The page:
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Limentani, A. (1989). The Psychoanalytic Movement During the Years of the War (1939–1945) According to the Archives of the IPA. Int. R. Psycho-Anal., 16:3-13.

(1989). International Review of Psycho-Analysis, 16:3-13

The Psychoanalytic Movement During the Years of the War (1939–1945) According to the Archives of the IPA

Adam Limentani

When I accepted the task of describing the state of the psychoanalytic movement during the Second World War, according to the evidence obtainable from the Archives of the IPA, I was well aware that there was little there on which to write a full-length paper. Until 1949, when the fourth term of Ernest Jones' Presidency came to an end, most of the records did not find their way to the offices of the Association, as the latter did not have a permanent home of its own. I am very grateful indeed to all the Societies and individual members who have written with information about the period under review. With those replies we have made a good start on filling in the gaps in the Archives. But the gaps were still considerable, so after some discussion with the organizer of this Conference, Dr de Mijolla, we agreed that I would supplement whatever information I could elicit from our records by turning to our library, which we are in the process of building up. This proved to be quite rewarding in many respects.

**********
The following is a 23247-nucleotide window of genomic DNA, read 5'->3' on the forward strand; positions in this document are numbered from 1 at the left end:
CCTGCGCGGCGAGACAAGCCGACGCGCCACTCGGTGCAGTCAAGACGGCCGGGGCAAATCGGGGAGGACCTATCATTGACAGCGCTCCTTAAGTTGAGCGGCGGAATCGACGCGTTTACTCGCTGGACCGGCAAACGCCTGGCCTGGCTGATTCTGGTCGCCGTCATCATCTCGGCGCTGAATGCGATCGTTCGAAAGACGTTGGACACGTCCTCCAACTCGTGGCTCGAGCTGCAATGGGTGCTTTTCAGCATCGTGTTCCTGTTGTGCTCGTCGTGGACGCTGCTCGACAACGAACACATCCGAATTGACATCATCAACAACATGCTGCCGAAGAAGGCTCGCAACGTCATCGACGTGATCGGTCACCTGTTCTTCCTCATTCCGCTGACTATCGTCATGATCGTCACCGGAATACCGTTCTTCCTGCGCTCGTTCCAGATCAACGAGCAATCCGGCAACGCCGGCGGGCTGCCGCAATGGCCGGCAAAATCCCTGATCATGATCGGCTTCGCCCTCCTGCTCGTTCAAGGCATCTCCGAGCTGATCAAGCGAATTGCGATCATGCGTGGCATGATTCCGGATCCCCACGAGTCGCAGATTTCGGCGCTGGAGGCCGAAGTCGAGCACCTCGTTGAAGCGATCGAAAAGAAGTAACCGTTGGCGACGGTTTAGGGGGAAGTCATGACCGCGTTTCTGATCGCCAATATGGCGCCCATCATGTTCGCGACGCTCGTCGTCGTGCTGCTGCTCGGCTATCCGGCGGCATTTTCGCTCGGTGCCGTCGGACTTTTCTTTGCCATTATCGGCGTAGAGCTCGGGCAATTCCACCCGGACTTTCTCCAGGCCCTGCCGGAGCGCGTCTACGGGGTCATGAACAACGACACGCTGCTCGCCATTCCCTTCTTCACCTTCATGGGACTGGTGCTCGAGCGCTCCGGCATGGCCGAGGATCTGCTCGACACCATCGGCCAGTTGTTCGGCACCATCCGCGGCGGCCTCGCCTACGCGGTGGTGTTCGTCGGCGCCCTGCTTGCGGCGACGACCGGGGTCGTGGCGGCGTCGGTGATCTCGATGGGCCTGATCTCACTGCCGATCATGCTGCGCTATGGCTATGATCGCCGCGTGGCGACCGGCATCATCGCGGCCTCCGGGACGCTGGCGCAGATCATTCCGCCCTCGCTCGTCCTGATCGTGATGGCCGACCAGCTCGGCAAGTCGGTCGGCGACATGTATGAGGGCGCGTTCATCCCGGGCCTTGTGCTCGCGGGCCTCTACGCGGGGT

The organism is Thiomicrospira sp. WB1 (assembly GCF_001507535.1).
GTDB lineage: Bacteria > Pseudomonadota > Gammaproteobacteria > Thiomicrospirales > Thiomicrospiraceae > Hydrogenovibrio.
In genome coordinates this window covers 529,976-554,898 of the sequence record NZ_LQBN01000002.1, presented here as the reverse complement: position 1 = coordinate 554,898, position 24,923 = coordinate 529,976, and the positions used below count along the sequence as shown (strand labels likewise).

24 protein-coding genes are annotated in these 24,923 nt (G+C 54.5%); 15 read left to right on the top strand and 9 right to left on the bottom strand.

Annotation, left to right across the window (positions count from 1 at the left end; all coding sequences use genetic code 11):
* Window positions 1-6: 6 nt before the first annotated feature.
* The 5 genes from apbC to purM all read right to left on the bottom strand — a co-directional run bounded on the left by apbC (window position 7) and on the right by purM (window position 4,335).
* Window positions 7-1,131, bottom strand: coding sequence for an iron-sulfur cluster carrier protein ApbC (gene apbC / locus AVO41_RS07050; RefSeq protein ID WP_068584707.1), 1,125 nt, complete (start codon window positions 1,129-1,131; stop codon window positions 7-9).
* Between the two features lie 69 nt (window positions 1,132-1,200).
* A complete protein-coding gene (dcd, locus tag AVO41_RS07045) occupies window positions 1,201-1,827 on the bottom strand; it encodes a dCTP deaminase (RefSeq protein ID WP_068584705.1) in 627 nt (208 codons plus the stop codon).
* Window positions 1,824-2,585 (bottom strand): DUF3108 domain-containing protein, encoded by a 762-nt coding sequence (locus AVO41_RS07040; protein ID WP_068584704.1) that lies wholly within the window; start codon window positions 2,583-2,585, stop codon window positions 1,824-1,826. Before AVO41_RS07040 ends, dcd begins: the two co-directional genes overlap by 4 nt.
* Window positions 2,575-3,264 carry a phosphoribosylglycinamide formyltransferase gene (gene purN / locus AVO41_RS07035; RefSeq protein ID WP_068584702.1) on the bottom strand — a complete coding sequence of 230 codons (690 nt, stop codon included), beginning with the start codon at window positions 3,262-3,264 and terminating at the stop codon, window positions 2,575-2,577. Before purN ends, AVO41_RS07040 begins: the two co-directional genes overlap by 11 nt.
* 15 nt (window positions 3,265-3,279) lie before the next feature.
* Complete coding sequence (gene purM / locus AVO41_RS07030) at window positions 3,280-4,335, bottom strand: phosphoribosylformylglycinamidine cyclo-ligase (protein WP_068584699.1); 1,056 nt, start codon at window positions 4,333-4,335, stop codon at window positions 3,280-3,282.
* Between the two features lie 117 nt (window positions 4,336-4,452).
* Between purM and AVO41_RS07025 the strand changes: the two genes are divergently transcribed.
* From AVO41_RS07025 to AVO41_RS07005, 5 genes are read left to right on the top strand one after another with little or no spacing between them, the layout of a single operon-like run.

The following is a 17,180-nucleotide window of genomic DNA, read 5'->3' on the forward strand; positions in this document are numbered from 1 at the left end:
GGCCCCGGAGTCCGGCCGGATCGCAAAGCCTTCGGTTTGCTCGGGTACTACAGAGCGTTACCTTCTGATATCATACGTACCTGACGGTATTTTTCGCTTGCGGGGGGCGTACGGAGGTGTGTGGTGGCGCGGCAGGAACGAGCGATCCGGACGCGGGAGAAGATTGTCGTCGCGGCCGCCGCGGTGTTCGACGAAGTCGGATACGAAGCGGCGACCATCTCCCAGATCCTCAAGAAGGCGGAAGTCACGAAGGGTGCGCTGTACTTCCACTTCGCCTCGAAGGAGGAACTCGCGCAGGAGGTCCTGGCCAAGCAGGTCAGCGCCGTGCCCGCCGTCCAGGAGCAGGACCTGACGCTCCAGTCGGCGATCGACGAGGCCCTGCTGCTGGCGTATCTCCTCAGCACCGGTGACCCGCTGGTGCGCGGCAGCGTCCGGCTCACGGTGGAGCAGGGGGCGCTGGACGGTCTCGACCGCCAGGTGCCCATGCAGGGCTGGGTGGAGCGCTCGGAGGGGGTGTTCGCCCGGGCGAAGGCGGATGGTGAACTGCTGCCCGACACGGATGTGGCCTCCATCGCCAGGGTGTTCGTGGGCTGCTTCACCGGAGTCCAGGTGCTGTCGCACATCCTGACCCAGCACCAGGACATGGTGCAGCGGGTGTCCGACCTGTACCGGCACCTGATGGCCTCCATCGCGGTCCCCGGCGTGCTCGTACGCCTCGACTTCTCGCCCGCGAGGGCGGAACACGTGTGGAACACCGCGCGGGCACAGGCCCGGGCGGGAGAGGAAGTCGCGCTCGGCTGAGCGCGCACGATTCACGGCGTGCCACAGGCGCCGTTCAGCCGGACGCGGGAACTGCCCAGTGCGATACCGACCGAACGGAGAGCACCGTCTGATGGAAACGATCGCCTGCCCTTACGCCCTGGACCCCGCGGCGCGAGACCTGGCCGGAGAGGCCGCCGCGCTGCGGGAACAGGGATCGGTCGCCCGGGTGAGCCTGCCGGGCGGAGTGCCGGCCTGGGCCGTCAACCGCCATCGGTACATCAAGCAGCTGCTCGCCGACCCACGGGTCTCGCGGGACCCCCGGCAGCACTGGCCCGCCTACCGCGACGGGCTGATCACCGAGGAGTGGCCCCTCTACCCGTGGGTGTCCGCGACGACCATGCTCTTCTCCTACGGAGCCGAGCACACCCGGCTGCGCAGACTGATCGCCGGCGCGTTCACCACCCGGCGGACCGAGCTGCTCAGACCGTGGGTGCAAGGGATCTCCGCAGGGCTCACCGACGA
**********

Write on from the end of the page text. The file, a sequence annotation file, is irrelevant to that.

During the war years, the affairs of the IPA had come, to all intents and purposes, to a halt, so much so that no Bulletins of the IPA were issued during 1941, 1942, 1943, 1944. The organization was, in fact, entirely in the hands of the President, Dr Jones, and the Secretary, Dr Edward Glover. In a somewhat laconic note, which appeared in the Psychoanalytic Review of 1941, Jones and Glover put it on record that 'an emergency committee of the American Psychoanalytic Association

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